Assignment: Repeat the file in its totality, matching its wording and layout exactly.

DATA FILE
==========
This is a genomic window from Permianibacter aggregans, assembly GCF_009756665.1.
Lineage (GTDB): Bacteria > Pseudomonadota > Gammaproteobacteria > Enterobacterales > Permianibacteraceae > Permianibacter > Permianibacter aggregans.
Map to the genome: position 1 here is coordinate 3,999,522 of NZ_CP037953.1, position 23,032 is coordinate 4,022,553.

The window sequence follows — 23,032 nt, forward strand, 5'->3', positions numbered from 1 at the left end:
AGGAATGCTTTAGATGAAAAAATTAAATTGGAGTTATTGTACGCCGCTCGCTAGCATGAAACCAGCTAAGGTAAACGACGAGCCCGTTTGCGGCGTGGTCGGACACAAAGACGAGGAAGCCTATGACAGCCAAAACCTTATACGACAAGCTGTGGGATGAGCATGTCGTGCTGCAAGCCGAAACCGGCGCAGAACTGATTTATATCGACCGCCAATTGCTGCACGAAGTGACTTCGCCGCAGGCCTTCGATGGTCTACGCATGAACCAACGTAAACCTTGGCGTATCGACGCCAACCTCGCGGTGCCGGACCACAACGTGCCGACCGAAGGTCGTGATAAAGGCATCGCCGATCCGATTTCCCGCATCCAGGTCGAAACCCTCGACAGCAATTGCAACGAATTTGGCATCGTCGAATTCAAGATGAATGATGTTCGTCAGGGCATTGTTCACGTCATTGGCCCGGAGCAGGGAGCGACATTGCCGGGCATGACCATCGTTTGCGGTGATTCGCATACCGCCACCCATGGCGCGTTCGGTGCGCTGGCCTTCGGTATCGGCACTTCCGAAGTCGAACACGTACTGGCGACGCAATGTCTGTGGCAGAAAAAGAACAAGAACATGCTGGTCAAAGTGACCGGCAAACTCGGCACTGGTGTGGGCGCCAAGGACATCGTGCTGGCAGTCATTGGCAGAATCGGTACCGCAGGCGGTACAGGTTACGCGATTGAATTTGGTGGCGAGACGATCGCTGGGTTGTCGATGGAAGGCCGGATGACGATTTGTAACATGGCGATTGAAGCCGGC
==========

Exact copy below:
This is a genomic window from Permianibacter aggregans, assembly GCF_009756665.1.
Lineage (GTDB): Bacteria > Pseudomonadota > Gammaproteobacteria > Enterobacterales > Permianibacteraceae > Permianibacter > Permianibacter aggregans.
Map to the genome: position 1 here is coordinate 3,999,522 of NZ_CP037953.1, position 23,032 is coordinate 4,022,553.

The window sequence follows — 23,032 nt, forward strand, 5'->3', positions numbered from 1 at the left end:
AGGAATGCTTTAGATGAAAAAATTAAATTGGAGTTATTGTACGCCGCTCGCTAGCATGAAACCAGCTAAGGTAAACGACGAGCCCGTTTGCGGCGTGGTCGGACACAAAGACGAGGAAGCCTATGACAGCCAAAACCTTATACGACAAGCTGTGGGATGAGCATGTCGTGCTGCAAGCCGAAACCGGCGCAGAACTGATTTATATCGACCGCCAATTGCTGCACGAAGTGACTTCGCCGCAGGCCTTCGATGGTCTACGCATGAACCAACGTAAACCTTGGCGTATCGACGCCAACCTCGCGGTGCCGGACCACAACGTGCCGACCGAAGGTCGTGATAAAGGCATCGCCGATCCGATTTCCCGCATCCAGGTCGAAACCCTCGACAGCAATTGCAACGAATTTGGCATCGTCGAATTCAAGATGAATGATGTTCGTCAGGGCATTGTTCACGTCATTGGCCCGGAGCAGGGAGCGACATTGCCGGGCATGACCATCGTTTGCGGTGATTCGCATACCGCCACCCATGGCGCGTTCGGTGCGCTGGCCTTCGGTATCGGCACTTCCGAAGTCGAACACGTACTGGCGACGCAATGTCTGTGGCAGAAAAAGAACAAGAACATGCTGGTCAAAGTGACCGGCAAACTCGGCACTGGTGTGGGCGCCAAGGACATCGTGCTGGCAGTCATTGGCAGAATCGGTACCGCAGGCGGTACAGGTTACGCGATTGAATTTGGTGGCGAGACGATCGCTGGGTTGTCGATGGAAGGCCGGATGACGATTTGTAACATGGCGATTGAAGCCGGC